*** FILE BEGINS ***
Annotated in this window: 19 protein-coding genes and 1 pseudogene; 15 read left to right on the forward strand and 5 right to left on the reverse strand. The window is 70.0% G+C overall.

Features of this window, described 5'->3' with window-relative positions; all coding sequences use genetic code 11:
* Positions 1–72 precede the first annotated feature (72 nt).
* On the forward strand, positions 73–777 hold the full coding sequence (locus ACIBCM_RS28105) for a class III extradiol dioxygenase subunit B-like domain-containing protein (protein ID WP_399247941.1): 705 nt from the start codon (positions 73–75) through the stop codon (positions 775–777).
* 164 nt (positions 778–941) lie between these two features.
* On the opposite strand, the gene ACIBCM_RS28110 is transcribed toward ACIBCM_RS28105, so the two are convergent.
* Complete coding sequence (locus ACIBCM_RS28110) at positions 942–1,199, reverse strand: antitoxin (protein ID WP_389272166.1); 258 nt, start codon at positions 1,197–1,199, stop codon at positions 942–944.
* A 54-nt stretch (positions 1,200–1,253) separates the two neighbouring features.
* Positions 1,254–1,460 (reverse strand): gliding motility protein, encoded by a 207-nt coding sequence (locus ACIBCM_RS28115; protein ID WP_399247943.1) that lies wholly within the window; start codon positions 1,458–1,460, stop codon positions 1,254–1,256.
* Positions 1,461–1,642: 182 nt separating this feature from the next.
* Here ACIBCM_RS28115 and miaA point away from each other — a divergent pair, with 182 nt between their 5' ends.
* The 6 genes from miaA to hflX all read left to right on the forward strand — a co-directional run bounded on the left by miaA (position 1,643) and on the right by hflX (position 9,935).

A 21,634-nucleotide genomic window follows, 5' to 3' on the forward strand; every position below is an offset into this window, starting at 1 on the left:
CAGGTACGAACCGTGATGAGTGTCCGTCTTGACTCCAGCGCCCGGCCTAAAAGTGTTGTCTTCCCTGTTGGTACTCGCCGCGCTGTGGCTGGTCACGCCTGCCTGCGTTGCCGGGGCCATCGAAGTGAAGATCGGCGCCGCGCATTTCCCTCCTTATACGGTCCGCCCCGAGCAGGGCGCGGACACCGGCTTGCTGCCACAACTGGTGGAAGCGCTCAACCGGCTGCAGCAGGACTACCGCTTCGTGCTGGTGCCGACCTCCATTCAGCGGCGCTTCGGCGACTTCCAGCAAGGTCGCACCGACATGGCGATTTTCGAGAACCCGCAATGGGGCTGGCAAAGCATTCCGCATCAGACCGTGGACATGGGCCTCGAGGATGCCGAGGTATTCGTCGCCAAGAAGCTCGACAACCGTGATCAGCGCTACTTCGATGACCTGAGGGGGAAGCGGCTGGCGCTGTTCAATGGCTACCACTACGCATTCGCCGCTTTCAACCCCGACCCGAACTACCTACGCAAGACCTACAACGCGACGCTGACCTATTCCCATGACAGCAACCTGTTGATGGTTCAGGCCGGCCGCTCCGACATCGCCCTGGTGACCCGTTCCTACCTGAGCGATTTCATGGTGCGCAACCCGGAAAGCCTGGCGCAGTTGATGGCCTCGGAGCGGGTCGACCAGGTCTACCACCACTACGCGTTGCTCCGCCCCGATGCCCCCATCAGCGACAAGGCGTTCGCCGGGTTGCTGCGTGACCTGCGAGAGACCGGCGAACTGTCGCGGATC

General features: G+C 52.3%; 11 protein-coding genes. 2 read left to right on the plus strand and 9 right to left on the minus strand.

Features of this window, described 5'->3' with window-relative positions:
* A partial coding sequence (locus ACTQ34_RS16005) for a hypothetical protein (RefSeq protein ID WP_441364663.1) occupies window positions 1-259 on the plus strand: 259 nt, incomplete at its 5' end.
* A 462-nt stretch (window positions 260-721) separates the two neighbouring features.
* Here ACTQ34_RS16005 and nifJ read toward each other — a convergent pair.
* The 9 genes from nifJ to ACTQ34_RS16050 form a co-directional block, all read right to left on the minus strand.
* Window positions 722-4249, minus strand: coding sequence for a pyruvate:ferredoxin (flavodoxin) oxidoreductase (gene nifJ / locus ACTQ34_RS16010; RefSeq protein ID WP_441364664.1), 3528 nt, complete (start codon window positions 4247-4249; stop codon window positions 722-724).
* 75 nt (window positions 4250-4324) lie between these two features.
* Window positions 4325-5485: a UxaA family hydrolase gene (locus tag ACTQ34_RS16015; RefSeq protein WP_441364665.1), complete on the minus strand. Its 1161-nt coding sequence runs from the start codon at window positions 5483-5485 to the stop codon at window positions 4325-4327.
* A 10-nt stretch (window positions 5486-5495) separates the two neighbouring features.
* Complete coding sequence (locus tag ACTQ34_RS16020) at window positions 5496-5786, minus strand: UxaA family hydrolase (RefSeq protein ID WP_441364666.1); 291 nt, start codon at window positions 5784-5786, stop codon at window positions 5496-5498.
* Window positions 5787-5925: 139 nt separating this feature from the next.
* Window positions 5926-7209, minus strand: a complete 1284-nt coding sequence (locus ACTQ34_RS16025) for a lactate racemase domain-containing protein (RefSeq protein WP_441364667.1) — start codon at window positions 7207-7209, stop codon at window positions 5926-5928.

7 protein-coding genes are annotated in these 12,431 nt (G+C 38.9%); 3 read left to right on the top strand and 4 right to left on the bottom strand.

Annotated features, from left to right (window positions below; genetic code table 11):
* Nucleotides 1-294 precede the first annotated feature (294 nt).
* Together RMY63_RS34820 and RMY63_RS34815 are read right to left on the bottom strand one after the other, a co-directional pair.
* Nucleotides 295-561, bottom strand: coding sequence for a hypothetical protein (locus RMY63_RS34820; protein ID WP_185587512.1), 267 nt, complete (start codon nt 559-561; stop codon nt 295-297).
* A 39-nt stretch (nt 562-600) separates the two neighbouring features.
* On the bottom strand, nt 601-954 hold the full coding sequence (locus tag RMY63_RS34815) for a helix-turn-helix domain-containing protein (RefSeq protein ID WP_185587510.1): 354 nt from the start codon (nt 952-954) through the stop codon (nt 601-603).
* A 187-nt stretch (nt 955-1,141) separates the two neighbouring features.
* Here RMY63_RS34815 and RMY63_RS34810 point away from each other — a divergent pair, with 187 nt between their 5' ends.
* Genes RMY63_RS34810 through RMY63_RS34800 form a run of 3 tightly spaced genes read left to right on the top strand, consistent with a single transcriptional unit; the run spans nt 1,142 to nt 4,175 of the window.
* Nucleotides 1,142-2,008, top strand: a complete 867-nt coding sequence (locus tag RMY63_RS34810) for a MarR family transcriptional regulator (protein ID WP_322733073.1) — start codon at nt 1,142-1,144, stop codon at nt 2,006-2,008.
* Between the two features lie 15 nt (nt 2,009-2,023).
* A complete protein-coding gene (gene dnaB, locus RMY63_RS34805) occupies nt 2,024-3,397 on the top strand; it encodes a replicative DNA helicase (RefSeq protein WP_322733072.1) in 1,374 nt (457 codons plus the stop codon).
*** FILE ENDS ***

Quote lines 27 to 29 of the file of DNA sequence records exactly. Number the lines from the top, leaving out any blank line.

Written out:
* Window positions 5926-7209, minus strand: a complete 1284-nt coding sequence (locus ACTQ34_RS16025) for a lactate racemase domain-containing protein (RefSeq protein WP_441364667.1) — start codon at window positions 7207-7209, stop codon at window positions 5926-5928.

7 protein-coding genes are annotated in these 12,431 nt (G+C 38.9%); 3 read left to right on the top strand and 4 right to left on the bottom strand.

Annotated features, from left to right (window positions below; genetic code table 11):